When people lose their homes, they can lose their health, too. In medicine, we worry about the impacts of housing instability on our patients. It can cause increased injuries and infections, as well as loss of medications and other resources.

A homeless man who asked to not be identified carries a mattress away from an encampment at the Fore River Parkway Trail on Sept. 6 as Portland police and city employees removed people’s tents and belongings from the area. Ben McCanna/Staff Photographer, File

What if your home is a nylon tarp and a sleeping bag?

This is the reality faced by too many residents of our city. It is no longer rare for patients to discharge from the hospital to a tent after facing a grueling medical illness. And unfortunately, these Portland residents face the daily threat of losing their homes to city-directed bulldozers.

We recently visited a local encampment to provide medical care and wound care kits. All resources were appreciated, from cleaning wipes to bottled beverages. Those living in the encampment are doing their best to take care of themselves and their community. Many of them are battling significant medical issues, without even a phone to coordinate check-ups. Residents say that the recent encampment destruction caused them to lose important documents, identification cards and more.

Forcibly relocating resident encampments is often called “sweeping,” as if the city is engaging in lawn cleanup. For those who live in these encampments, these “sweeps” have more in common with riptides during a hurricane, threatening to pull them under the waves. When encampments are destabilized, the impacts on health are devastating. Studies show that residents are often forced into more hazardous and isolated spaces after abatements. A recent analysis from JAMA shows that forcible displacement causes rising infection rates, loss of lifesaving medicines like insulin and disconnection of people from community resources. These impacts directly worsen the health of people experiencing homelessness. Access to life-saving naloxone is limited during forced abatements, isolation increases and overdose deaths skyrocket under these circumstances.

We are witnessing a housing crisis unfold across Portland. Besides a dearth of shelter beds, we also lack permanent housing options that offer access to mental health resources and substance use disorder treatment. Dismantling encampments with forced relocation is not a safe or compassionate strategy for this crisis. It is also not effective. Some research indicates that when undergoing forced relocation, residents are less likely to seek shelter with the city because of eroded trust. Encampment abatements also drive an increase in negative interactions between law enforcement and people experiencing homelessness. Interactions with the criminal legal system often increase trauma and harms instead of enabling meaningful connection with social resources and medical treatment. We cannot arrest our way out of homelessness.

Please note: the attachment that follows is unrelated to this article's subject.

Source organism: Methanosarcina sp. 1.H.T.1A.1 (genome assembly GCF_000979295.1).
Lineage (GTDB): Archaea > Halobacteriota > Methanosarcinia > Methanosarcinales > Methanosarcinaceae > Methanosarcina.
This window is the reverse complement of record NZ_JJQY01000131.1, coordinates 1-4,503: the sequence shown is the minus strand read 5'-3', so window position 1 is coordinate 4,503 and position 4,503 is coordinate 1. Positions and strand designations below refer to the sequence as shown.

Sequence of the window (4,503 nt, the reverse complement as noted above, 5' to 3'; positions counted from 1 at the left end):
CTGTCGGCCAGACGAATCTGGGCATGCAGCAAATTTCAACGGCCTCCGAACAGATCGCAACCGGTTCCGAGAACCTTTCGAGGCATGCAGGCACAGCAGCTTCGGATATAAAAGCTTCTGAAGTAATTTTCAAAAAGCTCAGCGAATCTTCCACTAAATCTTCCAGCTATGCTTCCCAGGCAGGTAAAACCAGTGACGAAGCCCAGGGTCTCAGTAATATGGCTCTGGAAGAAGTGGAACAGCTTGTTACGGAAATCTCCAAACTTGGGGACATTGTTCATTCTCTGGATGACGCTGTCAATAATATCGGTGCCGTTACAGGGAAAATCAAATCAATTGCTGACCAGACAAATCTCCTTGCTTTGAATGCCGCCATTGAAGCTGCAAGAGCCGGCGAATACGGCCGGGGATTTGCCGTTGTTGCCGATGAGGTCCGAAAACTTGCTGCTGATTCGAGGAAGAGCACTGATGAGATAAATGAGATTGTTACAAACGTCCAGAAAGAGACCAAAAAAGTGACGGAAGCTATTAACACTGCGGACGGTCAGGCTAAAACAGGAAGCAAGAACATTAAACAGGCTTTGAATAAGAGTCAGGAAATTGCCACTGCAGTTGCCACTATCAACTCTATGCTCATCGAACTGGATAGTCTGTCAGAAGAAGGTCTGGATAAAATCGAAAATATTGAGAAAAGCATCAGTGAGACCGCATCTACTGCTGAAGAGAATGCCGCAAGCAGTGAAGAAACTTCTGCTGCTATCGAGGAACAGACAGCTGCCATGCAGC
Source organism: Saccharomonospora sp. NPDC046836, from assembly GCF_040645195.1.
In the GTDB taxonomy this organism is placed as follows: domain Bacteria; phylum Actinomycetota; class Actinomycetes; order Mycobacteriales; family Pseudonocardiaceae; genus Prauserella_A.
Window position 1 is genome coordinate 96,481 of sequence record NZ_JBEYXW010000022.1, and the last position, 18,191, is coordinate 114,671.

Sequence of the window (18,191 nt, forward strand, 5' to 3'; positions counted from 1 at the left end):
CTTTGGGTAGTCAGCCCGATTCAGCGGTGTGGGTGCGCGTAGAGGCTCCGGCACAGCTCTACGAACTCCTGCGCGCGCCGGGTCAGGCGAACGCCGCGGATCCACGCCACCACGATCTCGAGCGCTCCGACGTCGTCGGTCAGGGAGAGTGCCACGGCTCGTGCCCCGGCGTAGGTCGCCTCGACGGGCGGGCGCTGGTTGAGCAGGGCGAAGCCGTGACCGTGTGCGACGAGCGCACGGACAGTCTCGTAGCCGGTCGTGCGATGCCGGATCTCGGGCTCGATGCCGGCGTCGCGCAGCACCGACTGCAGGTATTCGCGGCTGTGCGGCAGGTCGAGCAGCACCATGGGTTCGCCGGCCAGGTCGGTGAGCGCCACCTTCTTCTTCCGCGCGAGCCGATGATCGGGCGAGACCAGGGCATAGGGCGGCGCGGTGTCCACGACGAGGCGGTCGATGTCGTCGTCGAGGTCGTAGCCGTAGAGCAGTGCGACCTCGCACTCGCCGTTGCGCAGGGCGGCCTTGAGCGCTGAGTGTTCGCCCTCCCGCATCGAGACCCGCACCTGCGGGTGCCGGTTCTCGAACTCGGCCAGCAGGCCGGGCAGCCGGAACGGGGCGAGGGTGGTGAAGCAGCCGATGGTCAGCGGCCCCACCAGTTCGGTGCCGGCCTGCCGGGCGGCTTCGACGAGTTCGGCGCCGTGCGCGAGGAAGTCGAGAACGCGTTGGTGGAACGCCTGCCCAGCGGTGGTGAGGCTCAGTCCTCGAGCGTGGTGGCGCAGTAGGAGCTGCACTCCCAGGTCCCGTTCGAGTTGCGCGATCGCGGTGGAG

We can instead focus on making encampments safer. In 2020, the Centers for Disease Control and Prevention recommended providing and maintaining portable toilets, handwashing stations and public information at encampment sites to reduce infection risks. In the wake of an uptick in hepatitis A cases as well as with the threat of a looming influenza season and new COVID-19 variants, these recommendations should be applied to our city’s encampments. Additionally, increasing access to harm reduction resources at stable encampments can dramatically reduce overdose deaths. These community programs, such as India Street Harm Reduction Center, Portland Needle Exchange and Church of Safe Injection, help collect syringes, provide wound care, offer vaccinations, prevent overdoses, test for infections and provide care after overdose. They cannot do so if their clients are scattered, scared and inaccessible after forced camp clearances.

Supporting existing community resources and bolstering funding for both public health initiatives and accessible, affordable housing are areas that deserve our attention in this crisis. We agree with Preble Street’s proposal requesting expansion of housing resources and funding more paid outreach workers. Focusing on street outreach not only builds trust but also can save cities millions of dollars. Most importantly, these strategies save lives.

When you are living outside, a tent is a lifeline. We hope the city decides to prioritize public health and reconsiders displacement tactics that destroy these lifelines, in favor of judgment-free and housing-first approaches.

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